Council's tree-felling deeds sanctioned by tree experts

MIKE MATHER
Last updated 11:01 04/07/2014
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PETER DRURY/Fairfax NZ
GOUGED: Endeavour Ave has lost 145 trees.

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Tree cull horrifies Hamilton residents

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Hamilton City Council's roadside tree massacre in Flagstaff was likely a good long-term move, according to experts canvassed by the Waikato Times.

Flagstaff residents were outraged after nearly 200 20-year old liquidambar trees were felled by Hamilton City Council staff, including 145 removed from Endeavour Ave and 50 from Discovery Drive and surrounding streets.

The work was part of the city council's renewal and replacement programme.

Endeavour Ave will be replanted with acer, a type of maple tree, in the coming months. Felling will continue in Huntington, Fairview Downs and Fitzroy, Te Rapa, Nawton and Bader over the coming weeks.

Waikato Tree Trust member Antoinette van der Weerden backed the council over getting rid of the liquidambar trees.

"Yes, there is the aspect that the liquidambars are living things, but they were in a compromised situation," she said. "They are a tree that are known to lift footpaths with their root systems and they drop leaves and balls of fruit, which can be a hazard for elderly people and the disabled and prams."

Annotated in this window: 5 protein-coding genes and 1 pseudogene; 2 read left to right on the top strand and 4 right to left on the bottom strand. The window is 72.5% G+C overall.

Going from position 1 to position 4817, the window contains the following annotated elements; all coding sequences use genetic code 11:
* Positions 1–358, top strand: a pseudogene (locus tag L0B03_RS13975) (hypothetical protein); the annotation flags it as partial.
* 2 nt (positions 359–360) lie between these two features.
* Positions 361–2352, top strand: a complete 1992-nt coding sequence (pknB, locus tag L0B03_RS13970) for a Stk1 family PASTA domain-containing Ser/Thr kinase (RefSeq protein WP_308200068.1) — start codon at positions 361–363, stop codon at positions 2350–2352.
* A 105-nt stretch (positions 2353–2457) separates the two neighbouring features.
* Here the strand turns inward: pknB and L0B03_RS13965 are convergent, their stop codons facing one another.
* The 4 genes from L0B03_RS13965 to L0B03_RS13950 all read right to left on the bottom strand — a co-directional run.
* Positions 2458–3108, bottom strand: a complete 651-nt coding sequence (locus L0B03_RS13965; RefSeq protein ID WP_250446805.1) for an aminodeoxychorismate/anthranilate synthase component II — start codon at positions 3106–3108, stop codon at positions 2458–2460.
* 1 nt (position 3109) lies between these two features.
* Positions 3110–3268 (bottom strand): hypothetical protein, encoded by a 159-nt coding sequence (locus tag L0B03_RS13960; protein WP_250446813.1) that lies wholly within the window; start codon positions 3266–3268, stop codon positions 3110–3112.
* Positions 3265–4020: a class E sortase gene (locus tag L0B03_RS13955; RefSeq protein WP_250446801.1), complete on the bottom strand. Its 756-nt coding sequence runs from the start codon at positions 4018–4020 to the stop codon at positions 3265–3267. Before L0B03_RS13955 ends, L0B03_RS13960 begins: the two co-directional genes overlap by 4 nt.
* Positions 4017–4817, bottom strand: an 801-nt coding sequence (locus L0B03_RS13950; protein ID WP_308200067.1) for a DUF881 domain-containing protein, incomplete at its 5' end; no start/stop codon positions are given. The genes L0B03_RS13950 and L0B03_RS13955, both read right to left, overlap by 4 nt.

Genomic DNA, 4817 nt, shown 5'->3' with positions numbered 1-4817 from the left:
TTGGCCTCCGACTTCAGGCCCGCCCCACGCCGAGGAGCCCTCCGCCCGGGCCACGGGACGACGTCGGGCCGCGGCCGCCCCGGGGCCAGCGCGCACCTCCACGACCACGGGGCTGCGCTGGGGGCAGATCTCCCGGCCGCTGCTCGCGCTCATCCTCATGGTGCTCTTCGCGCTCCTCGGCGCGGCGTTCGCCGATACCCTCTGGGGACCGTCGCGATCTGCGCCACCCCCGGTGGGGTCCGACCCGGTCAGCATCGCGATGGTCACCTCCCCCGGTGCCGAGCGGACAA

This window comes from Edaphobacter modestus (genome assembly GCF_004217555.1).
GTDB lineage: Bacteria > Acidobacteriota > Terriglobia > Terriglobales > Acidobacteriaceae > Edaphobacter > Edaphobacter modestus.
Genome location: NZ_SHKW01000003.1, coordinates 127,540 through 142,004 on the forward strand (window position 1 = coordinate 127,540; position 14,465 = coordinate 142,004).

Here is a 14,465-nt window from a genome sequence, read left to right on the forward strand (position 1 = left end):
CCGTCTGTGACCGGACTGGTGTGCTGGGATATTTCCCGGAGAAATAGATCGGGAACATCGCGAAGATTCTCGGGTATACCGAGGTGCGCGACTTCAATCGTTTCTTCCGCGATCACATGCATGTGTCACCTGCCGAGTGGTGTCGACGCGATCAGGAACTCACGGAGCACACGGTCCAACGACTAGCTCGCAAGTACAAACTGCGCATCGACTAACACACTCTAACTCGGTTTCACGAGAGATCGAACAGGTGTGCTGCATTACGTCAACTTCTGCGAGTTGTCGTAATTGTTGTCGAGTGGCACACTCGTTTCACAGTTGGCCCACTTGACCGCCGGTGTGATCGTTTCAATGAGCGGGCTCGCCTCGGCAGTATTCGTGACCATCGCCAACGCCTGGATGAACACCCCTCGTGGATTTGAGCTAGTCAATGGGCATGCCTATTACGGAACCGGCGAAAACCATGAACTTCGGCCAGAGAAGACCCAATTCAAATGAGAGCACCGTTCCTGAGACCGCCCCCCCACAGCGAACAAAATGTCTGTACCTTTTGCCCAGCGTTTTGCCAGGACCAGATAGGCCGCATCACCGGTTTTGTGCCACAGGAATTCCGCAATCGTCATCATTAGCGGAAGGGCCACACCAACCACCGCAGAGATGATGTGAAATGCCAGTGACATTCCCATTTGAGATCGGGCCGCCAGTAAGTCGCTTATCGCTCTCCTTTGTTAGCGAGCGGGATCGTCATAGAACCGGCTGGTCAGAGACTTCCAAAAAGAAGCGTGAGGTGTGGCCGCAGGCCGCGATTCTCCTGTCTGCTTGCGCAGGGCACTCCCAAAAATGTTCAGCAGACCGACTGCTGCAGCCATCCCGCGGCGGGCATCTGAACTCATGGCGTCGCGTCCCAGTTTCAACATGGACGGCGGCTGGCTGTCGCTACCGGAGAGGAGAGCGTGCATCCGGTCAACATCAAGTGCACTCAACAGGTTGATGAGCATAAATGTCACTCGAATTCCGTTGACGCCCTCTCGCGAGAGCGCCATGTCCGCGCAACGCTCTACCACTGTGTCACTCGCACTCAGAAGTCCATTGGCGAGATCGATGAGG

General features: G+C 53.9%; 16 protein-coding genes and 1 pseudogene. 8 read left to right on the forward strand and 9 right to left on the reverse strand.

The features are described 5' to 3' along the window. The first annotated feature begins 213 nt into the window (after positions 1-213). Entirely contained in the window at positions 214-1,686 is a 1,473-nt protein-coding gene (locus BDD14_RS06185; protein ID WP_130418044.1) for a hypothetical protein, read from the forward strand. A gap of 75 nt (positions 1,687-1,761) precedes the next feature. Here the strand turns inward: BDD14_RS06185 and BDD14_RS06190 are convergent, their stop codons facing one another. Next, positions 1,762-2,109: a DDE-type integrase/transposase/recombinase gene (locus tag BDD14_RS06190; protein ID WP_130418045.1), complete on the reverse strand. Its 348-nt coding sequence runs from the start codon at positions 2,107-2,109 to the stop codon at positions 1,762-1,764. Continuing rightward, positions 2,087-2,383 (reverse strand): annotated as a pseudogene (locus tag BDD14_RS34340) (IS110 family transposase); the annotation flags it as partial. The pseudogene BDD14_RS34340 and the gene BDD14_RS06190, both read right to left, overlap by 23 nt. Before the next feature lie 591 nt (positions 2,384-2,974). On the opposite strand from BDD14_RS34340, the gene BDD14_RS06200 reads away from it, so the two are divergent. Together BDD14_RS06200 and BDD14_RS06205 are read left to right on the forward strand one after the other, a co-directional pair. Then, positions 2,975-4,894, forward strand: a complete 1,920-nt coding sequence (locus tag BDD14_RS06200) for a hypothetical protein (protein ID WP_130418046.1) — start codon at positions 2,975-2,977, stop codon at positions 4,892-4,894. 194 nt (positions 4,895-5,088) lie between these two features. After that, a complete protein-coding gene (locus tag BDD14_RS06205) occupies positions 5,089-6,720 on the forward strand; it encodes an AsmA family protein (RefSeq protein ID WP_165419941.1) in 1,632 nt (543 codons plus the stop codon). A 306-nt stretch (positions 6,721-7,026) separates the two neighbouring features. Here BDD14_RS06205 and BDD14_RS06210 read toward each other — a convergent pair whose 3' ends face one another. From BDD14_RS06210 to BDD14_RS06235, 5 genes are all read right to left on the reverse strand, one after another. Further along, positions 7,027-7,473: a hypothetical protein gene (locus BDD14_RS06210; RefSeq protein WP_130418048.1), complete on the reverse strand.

While it had to be acknowledged that there was a strong relationship between streetside trees and property values, she said there were a myriad of other considerations including the suitability of soils and nearby infrastructure such as telephone cables and sewerage pipes, which the roots could also interfere with.

The tree trust is an advocacy body that helps and advises on tree-related issues, including legal problems.

Waikato University environmental planning lecturer and former town planner Kate Mackness also gave the thumbs up to the felling.

"From a town planning point of view, under the resource management act the council has responsibility for the sustainable management of resources. That includes trees.

"It's also responsible for enabling wellbeing and safety, shade and shelter."

Hamilton mayor Julie Hardaker earlier told the Times the council was committed to maintaining the city's leafy character.

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